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Chicken soup tastes like chicken stock.

post #1 of 11
Thread Starter 

There must be many recipes for chicken soup in order to gain a certain wanted quality. The last soup I cooked was quite good, but was strong enough for me to describe it, as almost like a stock. I would like to gain more  control, when I make my chicken soups . To be able to go from delicate light almost elegant   soups, to stronger darker heavier soups that may also be good for other recipes but still be a soup not a stock which I understand is mostly with bones and is cooked a lot longer than even the five hours I could be cooking the soups. 

What techniques and ingredients, so I can understand,  to be able to control exactly the kind of chicken soup I want. Sometimes I add a few gizzards to make up for the all too common problem of the American chickens, even from butcher shops, that don't have much taste.

 

thank's

Alex

post #2 of 11

Well, it will be like a stock if you're making it with stock. What else you using? Any aromatics?  Seasoning?  You're at least using mirepoix I'd imagine...

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"Excellence is an art won by training and habituation. We do not act rightly because we have virtue or excellence, but we rather have those because we have acted rightly. We are what we repeatedly do. Excellence, then, is not an act but a habit." - Aristotle
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post #3 of 11


Assorted herbs and spices should be used, to achieve different degrees of flavor.

Chef EdB
Over 50 years in food service business 35 as Ex Chef. Specializing in Volume upscale Catering both on and off premise .(former Exec. Chef in the largest on premise caterer in US  with 17 Million Dollars per year annual volume). 
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Chef EdB
Over 50 years in food service business 35 as Ex Chef. Specializing in Volume upscale Catering both on and off premise .(former Exec. Chef in the largest on premise caterer in US  with 17 Million Dollars per year annual volume).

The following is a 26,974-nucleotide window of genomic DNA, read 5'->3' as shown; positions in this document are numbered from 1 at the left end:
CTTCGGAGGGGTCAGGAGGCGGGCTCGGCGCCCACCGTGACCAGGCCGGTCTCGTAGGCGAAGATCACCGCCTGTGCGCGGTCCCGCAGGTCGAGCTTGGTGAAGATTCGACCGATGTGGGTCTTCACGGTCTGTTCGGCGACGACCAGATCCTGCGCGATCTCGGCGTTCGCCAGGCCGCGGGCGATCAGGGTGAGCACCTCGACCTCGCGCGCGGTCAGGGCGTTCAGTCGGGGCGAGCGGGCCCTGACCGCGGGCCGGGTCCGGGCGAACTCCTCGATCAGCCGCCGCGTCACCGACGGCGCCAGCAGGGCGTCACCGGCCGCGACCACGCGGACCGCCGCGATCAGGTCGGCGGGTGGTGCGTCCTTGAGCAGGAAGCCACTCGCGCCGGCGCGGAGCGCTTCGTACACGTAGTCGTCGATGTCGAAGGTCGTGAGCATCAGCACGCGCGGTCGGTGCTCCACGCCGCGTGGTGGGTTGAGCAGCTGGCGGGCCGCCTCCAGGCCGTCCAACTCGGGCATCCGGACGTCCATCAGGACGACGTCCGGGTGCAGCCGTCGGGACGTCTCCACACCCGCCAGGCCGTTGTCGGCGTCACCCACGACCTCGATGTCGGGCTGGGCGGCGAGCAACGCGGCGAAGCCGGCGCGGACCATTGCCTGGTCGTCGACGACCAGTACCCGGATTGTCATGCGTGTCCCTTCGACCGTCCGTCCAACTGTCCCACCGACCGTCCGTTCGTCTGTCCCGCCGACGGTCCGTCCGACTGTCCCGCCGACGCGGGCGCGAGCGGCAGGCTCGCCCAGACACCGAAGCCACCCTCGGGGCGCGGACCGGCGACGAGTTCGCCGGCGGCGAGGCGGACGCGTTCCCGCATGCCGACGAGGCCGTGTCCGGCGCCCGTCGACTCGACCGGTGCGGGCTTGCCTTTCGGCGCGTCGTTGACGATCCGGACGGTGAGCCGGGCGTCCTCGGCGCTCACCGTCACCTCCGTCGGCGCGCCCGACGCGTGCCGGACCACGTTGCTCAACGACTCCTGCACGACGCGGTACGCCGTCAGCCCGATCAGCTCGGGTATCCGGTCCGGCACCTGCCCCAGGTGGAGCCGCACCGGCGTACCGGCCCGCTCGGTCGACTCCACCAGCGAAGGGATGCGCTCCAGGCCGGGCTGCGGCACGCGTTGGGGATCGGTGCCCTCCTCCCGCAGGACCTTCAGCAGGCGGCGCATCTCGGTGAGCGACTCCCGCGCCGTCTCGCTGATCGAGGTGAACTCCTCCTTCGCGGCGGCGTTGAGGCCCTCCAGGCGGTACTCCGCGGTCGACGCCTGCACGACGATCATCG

Well versed in all facets of Continental Cuisine...

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post #4 of 11

If I'm making fresh stock I usually like to gently reduce it a bit to get a better water to chix percentage.

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post #5 of 11
I don't understand the question, do you need advice for making stock or for making soup? How are you making your soup and stock now?

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post #6 of 11

To gain control, practice for the next 2 years:

 

1. Supermarket hormone chickens against free range chickens.

2. With or without skin.

3. Departing from cold water, chicken pieces and veggies vs. departing from browning the chicken pieces (and eventually the mirepoix) for a fond brun.

4. Deglacing or not and with what: wine, brandy, port, etc.

5. Trying differente herbs and spices.

6. Reducing or not. How much?

7.Sieving or not.

 

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Gebe Gott uns allen, uns Trinkern, einen so leichten und so schönen Tod! Joseph Roth.
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post #7 of 11

Bones give the fuller richer mouth feel from the collagen in the connective tissue, skin adds fat and a lot of that chicken flavor I associate with a really good chicken base. Most of the grocery store chicken is so tasteless that you need it all to get a good flavor in my opinion.

post #8 of 11

Next pot of stock I make I am going to try adding chicken feet, should give off some nice gelatin.

 

I don't remember who, and I hope I don't embarrass anyone but I recall an inexperienced cook posted a question some time ago. They did their first batch of chicken stock. The next day discovered that the stock had set up like hard Jello, and they wondered if it was ruined, and what they did wrong.